Sixty-Six

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Sixty-Six, op. 236
Saint Louis Wind Symphony, St. Louis, Missouri
Thomas Poshak, Music Director
2021 – grade 5 – 8:10

COMING SOON!

Sixty Six was commissioned by Peter J. Poletti for the Saint Louis Wind Symphony, St. Louis, Missouri, Thomas Poshak, Music Director, Gary Brandes Associate Conductor, and dedicated to Dan Presgrave and Faye Siegel, friends of Mr. Poletti with whom he has shared “many notes.”

The inspiration for the piece is the legendary Route 66, also known as “The Main Street of America,” “The Will Rogers Highway,” and “The Mother Road.”  This storied highway opened in 1926, beginning in Chicago, Illinois and traversing Missouri, Kansas, Oklahoma, Texas, New Mexico, Arizona and ending in California at the Pacific Ocean in Santa Monica.  Covering 2,448 miles, this most beloved of America’s highways is steeped in nostalgia and history as an icon of the golden age of road travel.  Serving as a major corridor for those migrating west during the Dust Bowl in the 1930’s, the road underwent many improvements as it grew in popularity through the years.  “Mom and Pop” businesses such as the many restaurants, motels and service stations became a feature of a trip on Route 66, and as Americans took to the road, the neon signs and numerous “quirky” attractions along the way made for an unforgettable journey, celebrating the excitement and freedom of the highway.

When the Interstate Highway Act of 1956 brought about a new system of limited access highways, smaller and more indirect roads became less travelled, leading to the decommissioning of Route 66 in 1985, and causing the demise of many businesses and roadside attractions, leaving some of the towns merely a shadow of their former selves.  But the popularity of this road has led to a resurgence of interest, and many people attempt to retrace much of the original highway in a search for adventure and nostalgia as they take a trip back in time on this concrete piece of American history.

Sixty Six is a musical depiction of a trip on this highway and is presented in five interconnected sections.  The piece is intended to be accompanied by a video presentation of many iconic scenes one would experience on their way west, but (hopefully) the audience will enjoy the music, with or without photographic references as the piece takes them on this journey.  There are also some inside jokes intended to entertain the conductor and performing musicians as they make their way through the notation (explained below). 

“Road Trip - The Journey Begins” starts with a fanfare-type opening that is based on two intervals of a 6th, and also uses two measures of 6/4 time alluding to the number “66.” The mood is joyful and carefree as we drive along.  A reference to Chicago in the early days of the highway can be heard in the syncopation and trombone glissando, along with a frenetic feeling as if negotiating heavy traffic as we leave the city.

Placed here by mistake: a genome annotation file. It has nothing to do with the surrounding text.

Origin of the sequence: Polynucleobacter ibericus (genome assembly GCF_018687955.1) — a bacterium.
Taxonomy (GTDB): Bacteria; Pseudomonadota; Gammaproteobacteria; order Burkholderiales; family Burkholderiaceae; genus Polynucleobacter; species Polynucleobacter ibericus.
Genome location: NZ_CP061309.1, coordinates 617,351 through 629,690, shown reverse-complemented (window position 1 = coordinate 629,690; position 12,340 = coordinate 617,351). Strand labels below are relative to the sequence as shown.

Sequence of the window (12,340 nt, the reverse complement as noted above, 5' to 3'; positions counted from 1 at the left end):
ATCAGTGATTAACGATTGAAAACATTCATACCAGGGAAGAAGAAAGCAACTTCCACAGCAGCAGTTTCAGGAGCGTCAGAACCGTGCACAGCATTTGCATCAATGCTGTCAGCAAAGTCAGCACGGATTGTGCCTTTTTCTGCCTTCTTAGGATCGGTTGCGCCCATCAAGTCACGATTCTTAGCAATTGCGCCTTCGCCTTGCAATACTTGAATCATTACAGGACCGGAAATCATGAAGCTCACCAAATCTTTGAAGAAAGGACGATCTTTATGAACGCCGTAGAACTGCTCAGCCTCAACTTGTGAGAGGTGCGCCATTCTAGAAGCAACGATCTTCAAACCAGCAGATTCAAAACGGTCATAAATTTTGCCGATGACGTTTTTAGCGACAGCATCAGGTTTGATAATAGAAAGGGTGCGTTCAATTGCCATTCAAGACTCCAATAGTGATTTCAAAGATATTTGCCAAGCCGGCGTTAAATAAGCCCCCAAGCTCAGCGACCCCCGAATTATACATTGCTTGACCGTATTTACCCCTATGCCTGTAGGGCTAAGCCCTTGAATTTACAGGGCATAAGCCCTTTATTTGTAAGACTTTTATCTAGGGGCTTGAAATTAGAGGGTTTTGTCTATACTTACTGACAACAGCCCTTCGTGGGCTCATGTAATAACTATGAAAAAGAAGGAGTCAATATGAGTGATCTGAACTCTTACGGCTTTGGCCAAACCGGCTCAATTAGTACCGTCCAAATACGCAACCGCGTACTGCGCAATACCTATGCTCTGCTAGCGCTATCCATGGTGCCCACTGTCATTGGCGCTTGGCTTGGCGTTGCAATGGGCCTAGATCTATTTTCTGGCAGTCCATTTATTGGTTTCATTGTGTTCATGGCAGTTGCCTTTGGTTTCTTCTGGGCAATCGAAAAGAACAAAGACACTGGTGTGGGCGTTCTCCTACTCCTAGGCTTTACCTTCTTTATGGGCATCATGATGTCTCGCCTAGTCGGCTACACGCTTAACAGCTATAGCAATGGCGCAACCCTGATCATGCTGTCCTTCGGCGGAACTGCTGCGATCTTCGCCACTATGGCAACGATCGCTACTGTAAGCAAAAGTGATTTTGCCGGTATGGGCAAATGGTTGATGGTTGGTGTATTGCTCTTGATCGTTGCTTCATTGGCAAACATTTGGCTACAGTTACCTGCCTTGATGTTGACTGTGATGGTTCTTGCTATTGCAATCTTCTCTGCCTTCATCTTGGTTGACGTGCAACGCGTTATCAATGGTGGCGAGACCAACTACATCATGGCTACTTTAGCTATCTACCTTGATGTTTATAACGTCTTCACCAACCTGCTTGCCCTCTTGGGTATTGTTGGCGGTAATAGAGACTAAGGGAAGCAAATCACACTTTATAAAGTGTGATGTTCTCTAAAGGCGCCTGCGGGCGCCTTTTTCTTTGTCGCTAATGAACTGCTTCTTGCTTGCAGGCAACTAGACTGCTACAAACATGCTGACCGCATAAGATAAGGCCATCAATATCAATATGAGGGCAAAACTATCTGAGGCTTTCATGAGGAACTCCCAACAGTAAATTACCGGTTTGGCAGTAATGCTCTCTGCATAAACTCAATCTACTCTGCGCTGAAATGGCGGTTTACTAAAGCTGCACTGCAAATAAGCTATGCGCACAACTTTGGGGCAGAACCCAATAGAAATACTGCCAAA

“Neon Nights - Signs of the Times” is a musical throwback to the early years of this highway, when jazz was popular, and the sound of Glenn Miller’s Orchestra was on everyone’s car radio.  One can envision the numerous diners, drive-ins and motels with their animated neon signs, creating a happy and fun-filled atmosphere along the way.

“Old Towns - Memories of Yesteryear” is a lyrical and nostalgic departure from the rest of the piece.  Both intimate and sentimental, the music seems to yearn for a return to one’s home, recalling sweet memories from the past.  Since much of Route 66 was in the southwestern part of the country, an acoustic guitar seemed an appropriate instrument to play an important role in the melody as well as providing arpeggiated harp-like accompaniments. 

“Attractions - The Weird, Wonderful and the Wacky” is a musical homage to the unusual and quirky places seen along the way.  The list of attractions is too numerous to mention, but one unifying descriptor is that most of them are a bit “off-beat” in some way.  The tempo returns to the original fast pace in the opening of the piece, but includes a tempo marking of Allegro pazzo, which translates to "fast and insane."  The conductor and musicians will find that in addition to depicting “off-beat” attractions, the music is literally OFF BEAT as it seems to change tempo and meter, but it actually does not, causing some of the downbeats to be displaced, which makes this section of the piece even wackier.  A number of brief tableaus are visited – fast and bustling, old-time carnival, ragtime, cowboys and Indians, and some seriously silly music depicting the many oddities and items found in the numerous gift shops.  This section ends with a trip to an old-fashioned filling station and the sound of a gas station pump bell.

Once the car is re-fueled, we are off to the final section, “Golden State Arrival - The End of the Journey.”  A brief fanfare includes a reference to “California, Here I Come,” and following the excitement of finally making it to the last state on our road trip, we settle into a pleasant ride that uses our original thematic material, building in anticipation of reaching the end of the road, culminating in a joyous conclusion.